Sen. Dianne Feinstein, D-Calif., on Tuesday said nice things about Donald Trump in front of a crowd that wanted her to commit to impeach him. She had the audacity to claim that Trump “can be a good president” if he’s willing to “learn and change.”
Former Reagan speechwriter Peggy Noonan took to Twitter to praise Feinstein:
Whether you think yes or no she was brave to say this. And people can see bravery.
Put aside Feinstein’s inevitable “dialing back” of her message. Imagine, instead, what it would be like for your typical Democratic senator to say nice things about President Trump. Such a result might include most, if not all, of the following elements:
Health care capitulation
Democrats have been sitting on the sidelines throughout the entire repeal-and-replace debacle.
Now that Obamacare is in no danger of being either repealed or replaced, the opportunity exists for Trump to reach across the aisle and ask for help. Senate Minority Leader Chuck Schumer, D-N.Y., is on record as saying that he’s willing to help fix the Affordable Care Act if repeal is off the table.
And Trump did make rhetorical overtures to bipartisan accomplishment in his speech to a joint session of Congress. Should Trump actually put that rhetoric into action, it might persuade a few other Democratic senators to reevaluate the typical Democratic contempt for Trump.
The return of pre-President Trump
Early in the primaries, Jeb Bush tried to make hay of the fact that Trump is both a recent and a reluctant convert to conservatism, and he put together an Internet video that had Trump announcing his unconditional support for abortion on demand, his respect and admiration for Hillary Clinton, and his admission that his New York roots made him far more of a Democrat than a Republican.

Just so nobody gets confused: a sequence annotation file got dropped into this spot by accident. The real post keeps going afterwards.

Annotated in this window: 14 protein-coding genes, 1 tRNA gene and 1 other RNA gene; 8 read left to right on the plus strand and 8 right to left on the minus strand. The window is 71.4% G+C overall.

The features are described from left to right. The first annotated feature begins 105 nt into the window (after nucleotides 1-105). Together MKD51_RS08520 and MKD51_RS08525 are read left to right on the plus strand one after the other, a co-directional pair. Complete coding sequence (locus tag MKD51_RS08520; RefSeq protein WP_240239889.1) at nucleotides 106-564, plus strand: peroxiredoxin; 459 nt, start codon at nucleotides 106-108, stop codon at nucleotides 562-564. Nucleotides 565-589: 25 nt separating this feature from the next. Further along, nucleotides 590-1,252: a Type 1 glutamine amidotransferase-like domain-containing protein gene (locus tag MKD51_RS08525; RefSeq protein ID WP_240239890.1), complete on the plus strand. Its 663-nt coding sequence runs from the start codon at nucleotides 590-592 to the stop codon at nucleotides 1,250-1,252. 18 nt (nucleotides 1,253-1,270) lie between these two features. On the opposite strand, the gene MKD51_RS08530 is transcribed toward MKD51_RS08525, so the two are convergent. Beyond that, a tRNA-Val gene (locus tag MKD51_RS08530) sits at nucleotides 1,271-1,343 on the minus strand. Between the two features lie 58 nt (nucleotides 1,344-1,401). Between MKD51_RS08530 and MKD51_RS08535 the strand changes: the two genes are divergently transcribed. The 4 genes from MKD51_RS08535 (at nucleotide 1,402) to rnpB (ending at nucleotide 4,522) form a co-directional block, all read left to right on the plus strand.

Trump also called for substantially higher taxes and even praised single-payer health care in the first 2015 Republican debate!
Trump has never officially repudiated any of these positions. So if he continues to pick fights with Republicans and conservatives, and were instead to return his roots, he’d make Feinstein and others very happy indeed.
Advance payment from Mexico
Trump’s campaign promise to build a border wall always included an assurance that Mexico would pay for it. But how can you force a sovereign nation to pay for something you want, but they don’t?
No amount of cajoling or shaming or threatening will persuade Mexico to pay for Trump’s wall. So now Trump is talking about Mexico “reimbursing” America for the wall they don’t want.
There’s an opportunity for Trump to both talk tough and accept defeat by saying that he won’t build the wall unless Mexico pays in advance. That way, he refuses to charge American taxpayers for something that “ought” – in the Trumpian world-view – to be a Mexican expense.
Trump could therefore continue the exercise in futility of trying to get Mexico to cough up the dough, satisfy Democrats (and many Republicans) who don’t want anyone to pay for or have such a wall built in the first place.
Of course, no Democrats would publicly praise Trump for this posture, were he to take it. But pretty much everyone would be able to see through the ruse. And it might earn the president some silent respect from the other side of the aisle.
Will Rogers once said that funerals are the times where people say all the nice things they wouldn’t say to your face when you were alive.
But Trump doesn’t have to die to get Democrats to say something nice: All he has to do is to die, politically speaking. Voluntarily stepping aside by saying he had better and more important things to do, Democrats would fall all over themselves to say nice things about the “statesmanship” of the Donald.
All of these things are unlikely to happen. And while that may be good news for Trump supporters, it probably means the end of nice comments – including the “brave” comment above – from senators like Dianne Feinstein.